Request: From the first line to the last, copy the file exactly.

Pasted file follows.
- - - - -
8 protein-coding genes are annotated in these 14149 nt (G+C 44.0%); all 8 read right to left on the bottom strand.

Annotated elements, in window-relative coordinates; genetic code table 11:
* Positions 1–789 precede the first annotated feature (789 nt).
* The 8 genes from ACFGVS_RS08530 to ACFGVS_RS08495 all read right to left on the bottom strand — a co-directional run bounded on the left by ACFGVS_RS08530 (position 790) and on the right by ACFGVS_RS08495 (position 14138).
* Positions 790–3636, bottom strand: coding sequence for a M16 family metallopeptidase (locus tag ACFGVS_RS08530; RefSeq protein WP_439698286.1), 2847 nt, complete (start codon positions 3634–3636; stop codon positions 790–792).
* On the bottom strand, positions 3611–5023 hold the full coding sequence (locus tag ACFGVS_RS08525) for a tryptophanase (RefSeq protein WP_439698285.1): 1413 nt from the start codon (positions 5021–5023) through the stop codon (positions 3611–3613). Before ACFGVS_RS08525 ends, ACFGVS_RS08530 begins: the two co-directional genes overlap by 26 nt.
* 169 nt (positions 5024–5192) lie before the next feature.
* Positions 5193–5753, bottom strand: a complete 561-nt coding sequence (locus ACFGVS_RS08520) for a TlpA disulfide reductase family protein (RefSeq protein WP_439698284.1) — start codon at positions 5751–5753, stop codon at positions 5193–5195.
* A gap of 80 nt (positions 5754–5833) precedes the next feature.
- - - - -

8 protein-coding genes are annotated in these 14149 nt (G+C 44.0%); all 8 read right to left on the bottom strand.

Annotated elements, in window-relative coordinates; genetic code table 11:
* Positions 1–789 precede the first annotated feature (789 nt).
* The 8 genes from ACFGVS_RS08530 to ACFGVS_RS08495 all read right to left on the bottom strand — a co-directional run bounded on the left by ACFGVS_RS08530 (position 790) and on the right by ACFGVS_RS08495 (position 14138).
* Positions 790–3636, bottom strand: coding sequence for a M16 family metallopeptidase (locus tag ACFGVS_RS08530; RefSeq protein WP_439698286.1), 2847 nt, complete (start codon positions 3634–3636; stop codon positions 790–792).
* On the bottom strand, positions 3611–5023 hold the full coding sequence (locus tag ACFGVS_RS08525) for a tryptophanase (RefSeq protein WP_439698285.1): 1413 nt from the start codon (positions 5021–5023) through the stop codon (positions 3611–3613). Before ACFGVS_RS08525 ends, ACFGVS_RS08530 begins: the two co-directional genes overlap by 26 nt.
* 169 nt (positions 5024–5192) lie before the next feature.
* Positions 5193–5753, bottom strand: a complete 561-nt coding sequence (locus ACFGVS_RS08520) for a TlpA disulfide reductase family protein (RefSeq protein WP_439698284.1) — start codon at positions 5751–5753, stop codon at positions 5193–5195.
* A gap of 80 nt (positions 5754–5833) precedes the next feature.